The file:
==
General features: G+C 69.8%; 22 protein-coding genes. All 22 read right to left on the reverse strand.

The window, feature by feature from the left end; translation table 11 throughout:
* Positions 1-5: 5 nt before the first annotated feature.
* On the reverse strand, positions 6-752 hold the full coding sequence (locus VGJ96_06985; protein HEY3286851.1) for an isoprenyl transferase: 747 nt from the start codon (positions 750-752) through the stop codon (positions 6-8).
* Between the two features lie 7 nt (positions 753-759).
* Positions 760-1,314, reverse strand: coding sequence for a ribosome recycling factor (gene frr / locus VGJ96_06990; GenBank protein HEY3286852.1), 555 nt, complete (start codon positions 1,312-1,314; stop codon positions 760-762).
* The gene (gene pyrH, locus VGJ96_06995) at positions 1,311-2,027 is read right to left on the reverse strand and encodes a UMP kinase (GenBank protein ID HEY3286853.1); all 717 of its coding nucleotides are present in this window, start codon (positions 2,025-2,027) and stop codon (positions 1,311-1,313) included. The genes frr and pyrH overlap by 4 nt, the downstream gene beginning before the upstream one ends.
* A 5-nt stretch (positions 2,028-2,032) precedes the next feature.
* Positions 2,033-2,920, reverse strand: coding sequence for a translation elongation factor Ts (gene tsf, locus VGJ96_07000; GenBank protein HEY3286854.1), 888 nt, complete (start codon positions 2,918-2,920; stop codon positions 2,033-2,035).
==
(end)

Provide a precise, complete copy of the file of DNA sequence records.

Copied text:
General features: G+C 69.8%; 22 protein-coding genes. All 22 read right to left on the reverse strand.

The window, feature by feature from the left end; translation table 11 throughout:
* Positions 1-5: 5 nt before the first annotated feature.
* On the reverse strand, positions 6-752 hold the full coding sequence (locus VGJ96_06985; protein HEY3286851.1) for an isoprenyl transferase: 747 nt from the start codon (positions 750-752) through the stop codon (positions 6-8).
* Between the two features lie 7 nt (positions 753-759).
* Positions 760-1,314, reverse strand: coding sequence for a ribosome recycling factor (gene frr / locus VGJ96_06990; GenBank protein HEY3286852.1), 555 nt, complete (start codon positions 1,312-1,314; stop codon positions 760-762).
* The gene (gene pyrH, locus VGJ96_06995) at positions 1,311-2,027 is read right to left on the reverse strand and encodes a UMP kinase (GenBank protein ID HEY3286853.1); all 717 of its coding nucleotides are present in this window, start codon (positions 2,025-2,027) and stop codon (positions 1,311-1,313) included. The genes frr and pyrH overlap by 4 nt, the downstream gene beginning before the upstream one ends.
* A 5-nt stretch (positions 2,028-2,032) precedes the next feature.
* Positions 2,033-2,920, reverse strand: coding sequence for a translation elongation factor Ts (gene tsf, locus VGJ96_07000; GenBank protein HEY3286854.1), 888 nt, complete (start codon positions 2,918-2,920; stop codon positions 2,033-2,035).